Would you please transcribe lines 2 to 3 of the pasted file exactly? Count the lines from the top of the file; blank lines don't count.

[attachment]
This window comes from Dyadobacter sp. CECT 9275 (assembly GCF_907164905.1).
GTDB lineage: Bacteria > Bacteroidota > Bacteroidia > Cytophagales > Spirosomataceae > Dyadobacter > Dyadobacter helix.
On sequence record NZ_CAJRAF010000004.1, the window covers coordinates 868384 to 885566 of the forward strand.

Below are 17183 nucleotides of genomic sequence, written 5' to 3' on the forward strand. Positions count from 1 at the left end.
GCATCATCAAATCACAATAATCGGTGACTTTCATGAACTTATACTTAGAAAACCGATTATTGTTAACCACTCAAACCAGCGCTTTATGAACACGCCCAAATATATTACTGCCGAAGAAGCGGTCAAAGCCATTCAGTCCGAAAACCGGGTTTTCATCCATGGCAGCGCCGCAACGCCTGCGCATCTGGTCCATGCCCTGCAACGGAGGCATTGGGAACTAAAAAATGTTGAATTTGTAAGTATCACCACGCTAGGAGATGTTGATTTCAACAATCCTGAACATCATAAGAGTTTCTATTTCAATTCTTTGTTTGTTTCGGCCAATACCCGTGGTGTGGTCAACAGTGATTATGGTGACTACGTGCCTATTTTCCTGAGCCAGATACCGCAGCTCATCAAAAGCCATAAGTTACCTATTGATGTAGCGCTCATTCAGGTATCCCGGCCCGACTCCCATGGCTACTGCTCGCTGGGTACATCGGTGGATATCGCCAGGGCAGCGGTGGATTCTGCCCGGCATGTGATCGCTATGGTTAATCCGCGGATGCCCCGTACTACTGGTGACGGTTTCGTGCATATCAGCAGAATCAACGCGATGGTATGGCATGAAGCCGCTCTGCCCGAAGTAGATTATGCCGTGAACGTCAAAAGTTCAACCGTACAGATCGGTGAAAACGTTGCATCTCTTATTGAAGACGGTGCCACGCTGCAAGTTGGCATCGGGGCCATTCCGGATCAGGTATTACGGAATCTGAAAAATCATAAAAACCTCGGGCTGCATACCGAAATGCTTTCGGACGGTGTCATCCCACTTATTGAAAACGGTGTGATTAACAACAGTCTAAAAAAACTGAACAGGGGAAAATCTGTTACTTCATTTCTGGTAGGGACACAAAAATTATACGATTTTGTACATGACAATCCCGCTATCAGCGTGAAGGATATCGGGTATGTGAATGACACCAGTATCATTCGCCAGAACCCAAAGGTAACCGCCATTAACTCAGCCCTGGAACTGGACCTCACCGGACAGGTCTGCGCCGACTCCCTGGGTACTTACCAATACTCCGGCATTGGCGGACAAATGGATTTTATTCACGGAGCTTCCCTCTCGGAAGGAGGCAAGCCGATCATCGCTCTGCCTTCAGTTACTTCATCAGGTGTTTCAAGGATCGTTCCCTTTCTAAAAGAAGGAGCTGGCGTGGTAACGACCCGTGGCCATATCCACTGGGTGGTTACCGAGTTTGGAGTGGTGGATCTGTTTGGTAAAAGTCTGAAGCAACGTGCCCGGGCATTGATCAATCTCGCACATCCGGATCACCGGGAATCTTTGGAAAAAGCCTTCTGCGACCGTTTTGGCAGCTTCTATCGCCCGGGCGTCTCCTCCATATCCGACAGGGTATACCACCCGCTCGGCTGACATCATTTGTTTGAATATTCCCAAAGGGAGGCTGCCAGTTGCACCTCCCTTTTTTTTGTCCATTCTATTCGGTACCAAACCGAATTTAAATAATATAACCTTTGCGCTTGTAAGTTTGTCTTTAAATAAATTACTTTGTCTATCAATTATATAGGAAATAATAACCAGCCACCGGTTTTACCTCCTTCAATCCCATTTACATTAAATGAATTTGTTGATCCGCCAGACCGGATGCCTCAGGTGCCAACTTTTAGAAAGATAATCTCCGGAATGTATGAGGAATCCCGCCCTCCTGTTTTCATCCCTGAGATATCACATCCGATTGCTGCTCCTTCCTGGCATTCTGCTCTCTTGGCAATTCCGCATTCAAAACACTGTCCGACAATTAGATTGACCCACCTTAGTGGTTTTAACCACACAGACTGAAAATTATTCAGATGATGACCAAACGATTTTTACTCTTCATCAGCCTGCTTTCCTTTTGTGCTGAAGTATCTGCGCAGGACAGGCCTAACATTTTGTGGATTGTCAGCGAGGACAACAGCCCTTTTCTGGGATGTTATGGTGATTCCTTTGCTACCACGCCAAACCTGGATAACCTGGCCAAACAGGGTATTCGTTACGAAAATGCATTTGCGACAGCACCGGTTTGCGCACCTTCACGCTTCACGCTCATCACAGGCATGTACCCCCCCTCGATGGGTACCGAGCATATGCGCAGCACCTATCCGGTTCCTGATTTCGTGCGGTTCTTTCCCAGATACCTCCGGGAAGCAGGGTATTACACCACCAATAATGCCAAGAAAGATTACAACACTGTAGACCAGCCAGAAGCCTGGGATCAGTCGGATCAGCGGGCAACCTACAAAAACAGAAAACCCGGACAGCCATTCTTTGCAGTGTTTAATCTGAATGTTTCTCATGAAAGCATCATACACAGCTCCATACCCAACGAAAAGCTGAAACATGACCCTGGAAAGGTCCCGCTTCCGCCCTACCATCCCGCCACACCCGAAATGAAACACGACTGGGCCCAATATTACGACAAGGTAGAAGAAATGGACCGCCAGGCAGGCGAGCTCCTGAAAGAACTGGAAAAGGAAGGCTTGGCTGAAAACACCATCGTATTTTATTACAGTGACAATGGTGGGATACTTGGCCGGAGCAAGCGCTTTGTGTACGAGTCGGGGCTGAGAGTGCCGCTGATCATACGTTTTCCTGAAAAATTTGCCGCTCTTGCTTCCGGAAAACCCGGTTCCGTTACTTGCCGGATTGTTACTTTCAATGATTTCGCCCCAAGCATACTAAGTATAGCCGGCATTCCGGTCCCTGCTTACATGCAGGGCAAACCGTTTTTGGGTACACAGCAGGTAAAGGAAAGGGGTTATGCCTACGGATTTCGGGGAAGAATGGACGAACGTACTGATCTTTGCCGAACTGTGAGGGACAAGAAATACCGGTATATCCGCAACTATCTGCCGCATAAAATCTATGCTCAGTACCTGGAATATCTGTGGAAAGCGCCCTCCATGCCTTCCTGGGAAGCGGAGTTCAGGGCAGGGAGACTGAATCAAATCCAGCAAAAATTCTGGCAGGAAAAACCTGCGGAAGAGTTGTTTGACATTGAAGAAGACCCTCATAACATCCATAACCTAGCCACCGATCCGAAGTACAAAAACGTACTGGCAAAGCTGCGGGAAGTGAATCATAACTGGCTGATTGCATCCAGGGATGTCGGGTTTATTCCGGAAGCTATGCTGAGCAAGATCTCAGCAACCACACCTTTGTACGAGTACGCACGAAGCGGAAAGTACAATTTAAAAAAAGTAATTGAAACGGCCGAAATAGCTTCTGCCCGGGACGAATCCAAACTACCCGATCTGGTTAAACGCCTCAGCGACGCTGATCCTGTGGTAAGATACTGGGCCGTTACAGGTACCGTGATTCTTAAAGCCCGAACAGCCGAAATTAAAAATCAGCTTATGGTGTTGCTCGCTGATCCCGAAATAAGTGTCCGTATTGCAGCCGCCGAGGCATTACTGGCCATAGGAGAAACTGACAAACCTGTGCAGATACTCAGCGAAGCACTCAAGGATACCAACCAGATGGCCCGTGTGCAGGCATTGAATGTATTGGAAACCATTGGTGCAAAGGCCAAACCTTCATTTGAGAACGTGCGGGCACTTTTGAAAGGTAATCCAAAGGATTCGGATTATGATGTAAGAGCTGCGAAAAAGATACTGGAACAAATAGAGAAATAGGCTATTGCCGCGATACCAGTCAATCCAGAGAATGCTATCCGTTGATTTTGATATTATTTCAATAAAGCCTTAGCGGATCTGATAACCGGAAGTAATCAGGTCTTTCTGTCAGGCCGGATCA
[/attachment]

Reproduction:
GTDB lineage: Bacteria > Bacteroidota > Bacteroidia > Cytophagales > Spirosomataceae > Dyadobacter > Dyadobacter helix.
On sequence record NZ_CAJRAF010000004.1, the window covers coordinates 868384 to 885566 of the forward strand.